Microsoft today announced the availability of Hosted for Applications
Version 1, a set of tools and guidance intended to help its vendor partners
gain a foothold in the burgeoning software-as-a-service (SaaS) market.
The move is more than a tactical nod to the growing importance of SaaS,
where it has said it will become a player; it is also a strategic way of
reassuring its reseller community.
Microsoft announced the availability of a Web-based application, Windows
Live last November and thenlaunched Office Live, another Web-based solution aimed at small- and medium-sized enterprises, in February.
“Windows Live is our direct [SaaS] play,” said Michael van Dijken,
Microsoft manager of hosting solutions.
“But we remain committed to our partners to drive revenues for themselves,”
he told internetnews.com. “Enabling partners is a big part of Microsoft’s strategy.”
Jeff Kaplan, managing director of Boston-based THINKstrategies, said it
makes sense for Microsoft to support its vendors in this area.
“It’s an acknowledgment that on-demand applications are really gaining
acceptance in the market, not just among users but among channel partners as
well,” he told internetnews.com.
Ironically, Microsoft came under a lot of criticism last week for earmarking
$2.4 billion in Web-related R&D. This after it had been criticized for being
slow to see the importance of the Internet.
Omar Nawaz, senior solution product manager for hosting solutions at Microsoft, explained
that Hosting for Applications is designed to alleviate critical barriers
that applications vendors and hosting service providers face in transforming
their solutions into viable SaaS offerings.
“A lot of ISVs that we work with see that the market opportunity is there,”
he told internetnews.com. “But they need guidance and tools.”
He said that Microsoft has identified four critical needs for any hosted
application: uptime, service provisioning, security and management.
Hosted For Applications includes Microsoft Operations Manager 2005 to help identify and resolve critical
issues in the hosted environment quickly and easily. This helps ISVs ensure
uptimes in order to satisfy service-level agreements.
The Microsoft Provisioning System automates routine administrative service
management tasks, such as adding new users, updating directory entries, and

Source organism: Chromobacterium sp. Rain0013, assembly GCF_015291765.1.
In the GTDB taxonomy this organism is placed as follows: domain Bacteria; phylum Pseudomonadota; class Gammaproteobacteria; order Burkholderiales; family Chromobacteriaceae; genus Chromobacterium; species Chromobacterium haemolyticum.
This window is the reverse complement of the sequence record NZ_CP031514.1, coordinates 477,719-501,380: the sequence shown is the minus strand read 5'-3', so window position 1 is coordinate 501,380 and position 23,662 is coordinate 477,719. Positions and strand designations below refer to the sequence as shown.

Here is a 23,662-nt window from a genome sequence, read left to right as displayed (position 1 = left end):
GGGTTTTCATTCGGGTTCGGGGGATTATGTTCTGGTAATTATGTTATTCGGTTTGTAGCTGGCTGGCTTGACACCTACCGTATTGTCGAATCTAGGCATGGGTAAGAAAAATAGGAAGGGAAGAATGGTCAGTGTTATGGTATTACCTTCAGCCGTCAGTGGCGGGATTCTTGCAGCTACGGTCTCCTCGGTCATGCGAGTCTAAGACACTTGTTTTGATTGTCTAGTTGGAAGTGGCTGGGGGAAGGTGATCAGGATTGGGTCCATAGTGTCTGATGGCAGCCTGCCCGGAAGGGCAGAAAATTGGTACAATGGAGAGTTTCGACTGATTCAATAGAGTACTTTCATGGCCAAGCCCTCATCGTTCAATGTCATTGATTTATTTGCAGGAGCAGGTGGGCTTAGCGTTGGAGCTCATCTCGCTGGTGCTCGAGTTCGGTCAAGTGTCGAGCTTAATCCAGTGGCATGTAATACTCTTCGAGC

provisioning applications and services.
Hosting for Applications also provides tools and systems to automate and
customize patch and update management.
Nawaz acknowledged that many of these vendors will be trying to shoehorn
traditional on-premise software into an on-demand service model, which may
not be accommodated by their existing business models.
But while Microsoft will offer technical guidance and best-practices type of
advice, it will not offer business advice.
Pure-play SaaS vendors will nevertheless argue that legacy software vendors
can’t provide the same level of service, nor compete on price, because their
businesses are geared to earning up-front licensing fees, not small levels
of recurring revenues, with costs distributed across a multi-tenant
But Microsoft sees its solution as addressing those concerns.
Nawaz said that Hosting for Applications mirrors the SaaS model. Just
as SaaS vendors charge end-users on a per-seat, per-month basis, so
Microsoft will only charge ISVs for usage.
“The SaaS model is an annuity-based model, and on the back end we want to
make sure the way they are paying is based on the same thing,” he said.
“It’s a success-based model. If you’re growing, you pay more usage than if
Kaplan sees the merits of this solution, but also issued a caveat.
“If these steps can make it easier for users to use software and gain access
more easily to software applications, then it’s all for the better,” he
On the other hand, he noted that Microsoft’s own applications have been
“somewhat slow to keep pace” with the advent of SaaS.
“That will raise questions as to whether this new tool is really ready for
primetime,” he said.